The present perfect at CEFR Level A2

The present perfect at CEFR Level A2The present perfect at CEFR Level A2. On this page, we will look at another common English tense – the present perfect. Here are some examples of the present perfect tense:

  • I have cleaned my shoes.
  • He has finished work for today.
  • I have travelled through Asia, but I haven’t been to Africa.
  • I have only seen 2 famous people in my life.

The present perfect has 2 main purposes:

  1. Present effect: To talk about something completed some time in the (recent) past that has an effect now
  2. Experience: To talk about an experience we have had in our lives.

Let’s look back at the example sentences we used at the beginning of this page:

I have cleaned my shoes. This is purpose #1 (present effect) The shoes were dirty > I cleaned them >Now they are clean.

He has finished to the shops. This is purpose #1 (present effect) He was working > He finished > Now he’s not working.

I have travelled through Asia, but I haven’t been to Africa. This is purpose #2 (experience)

I have only seen 2 famous people in my life. This is purpose #2 (experience)

 

The present perfect at CEFR Level A2 is formed by using have / has + [3rd form of the verb / past participle] 

  • I have cleaned my shoes.
  • He has finished work for today.

To form a negative sentence, we simply add not – have / has + not (or n’t) + [3rd form of the verb / past participle]

  • I have not been to Africa. / I haven’t been to Africa.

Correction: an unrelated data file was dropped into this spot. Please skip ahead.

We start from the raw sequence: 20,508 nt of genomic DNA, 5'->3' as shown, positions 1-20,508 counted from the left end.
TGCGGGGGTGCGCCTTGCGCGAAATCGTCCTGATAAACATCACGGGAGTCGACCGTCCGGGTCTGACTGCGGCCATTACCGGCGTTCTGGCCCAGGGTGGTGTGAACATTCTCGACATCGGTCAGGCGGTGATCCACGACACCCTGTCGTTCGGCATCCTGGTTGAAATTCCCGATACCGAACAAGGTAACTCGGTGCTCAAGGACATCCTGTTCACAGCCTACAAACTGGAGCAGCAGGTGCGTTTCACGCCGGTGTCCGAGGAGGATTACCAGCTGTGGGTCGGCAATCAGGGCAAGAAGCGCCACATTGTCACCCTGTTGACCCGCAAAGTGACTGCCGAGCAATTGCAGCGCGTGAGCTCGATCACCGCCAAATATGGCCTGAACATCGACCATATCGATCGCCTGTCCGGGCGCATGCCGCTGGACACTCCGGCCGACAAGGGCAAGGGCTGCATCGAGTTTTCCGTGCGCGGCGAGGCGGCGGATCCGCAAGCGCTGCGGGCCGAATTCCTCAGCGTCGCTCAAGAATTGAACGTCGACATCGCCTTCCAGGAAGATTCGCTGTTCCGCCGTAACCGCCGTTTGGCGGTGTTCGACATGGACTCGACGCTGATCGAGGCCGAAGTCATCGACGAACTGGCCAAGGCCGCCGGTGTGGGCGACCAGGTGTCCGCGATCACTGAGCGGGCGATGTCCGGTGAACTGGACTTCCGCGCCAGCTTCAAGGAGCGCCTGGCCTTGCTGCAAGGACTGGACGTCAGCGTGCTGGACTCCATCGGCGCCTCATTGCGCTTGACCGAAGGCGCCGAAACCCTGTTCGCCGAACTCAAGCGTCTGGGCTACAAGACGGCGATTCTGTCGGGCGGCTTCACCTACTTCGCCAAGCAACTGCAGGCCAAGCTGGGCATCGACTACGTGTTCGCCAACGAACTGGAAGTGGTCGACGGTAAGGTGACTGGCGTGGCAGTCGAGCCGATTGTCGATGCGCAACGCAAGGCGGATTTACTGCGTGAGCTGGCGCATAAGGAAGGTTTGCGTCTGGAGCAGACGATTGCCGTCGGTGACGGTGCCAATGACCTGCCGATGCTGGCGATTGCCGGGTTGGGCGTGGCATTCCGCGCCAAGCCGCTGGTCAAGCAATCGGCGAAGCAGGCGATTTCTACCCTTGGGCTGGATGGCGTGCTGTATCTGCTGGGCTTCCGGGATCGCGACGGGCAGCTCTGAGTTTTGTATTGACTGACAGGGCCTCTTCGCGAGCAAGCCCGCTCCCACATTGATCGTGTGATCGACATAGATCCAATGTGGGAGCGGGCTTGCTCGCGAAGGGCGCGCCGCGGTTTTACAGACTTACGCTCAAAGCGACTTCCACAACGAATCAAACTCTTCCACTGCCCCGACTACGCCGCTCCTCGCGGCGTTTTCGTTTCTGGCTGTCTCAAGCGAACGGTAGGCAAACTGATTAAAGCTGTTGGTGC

• She has not seen John today. / She hasn’t seen John today.

To form a question, we simple move the pronoun:

  • I have cleaned my shoes. > Have I cleaned my shoes?
  • He has finished work for today. > Has he finished work for today?

 

However, when we use the present perfect to talk about experiences, there are three other words you need to know: ever, never, and yet.

Have you ever…..? is used for questions about experience up to now. For example:

  • Have you ever taken an over night train?
  • Has he ever met your wife?

Have you…… yet? is used for questions and negative sentences about experience up to now. For example:

  • Have you seen that new film yet?
  • I haven’t asked him yet.

When we use ‘yet’ in present perfect questions, we expect that the listener will say ‘Yes’ at some point.

  • Have you finished yet? (I expect that you will finish at some point if you haven’t already)
  • Have you ever eaten crocodile? (‘ever‘ is used instead because the listener may never eat crocodile)

Not that we don’t use ever and yet in the same question:

  • Have you ever visited New York? (I don’t know if you will)
  • Have you visited New York yet? (I expect you will at some point – maybe the listener is travelling around the USA)
  • NOT: Have you ever visited New York yet?

I have never… is used for negative sentences about experience up to now.

  • I have never climbed a mountain.
  • I have never spoken to her.
  • NOT: I have never drunk champagne yet.

NOTE: American English does not use the present perfect to talk about experience – they use the present simple instead.

“Have you ever visited New Zealand?” (British English)
“Did you ever visit New Zealand?” (American English)

 

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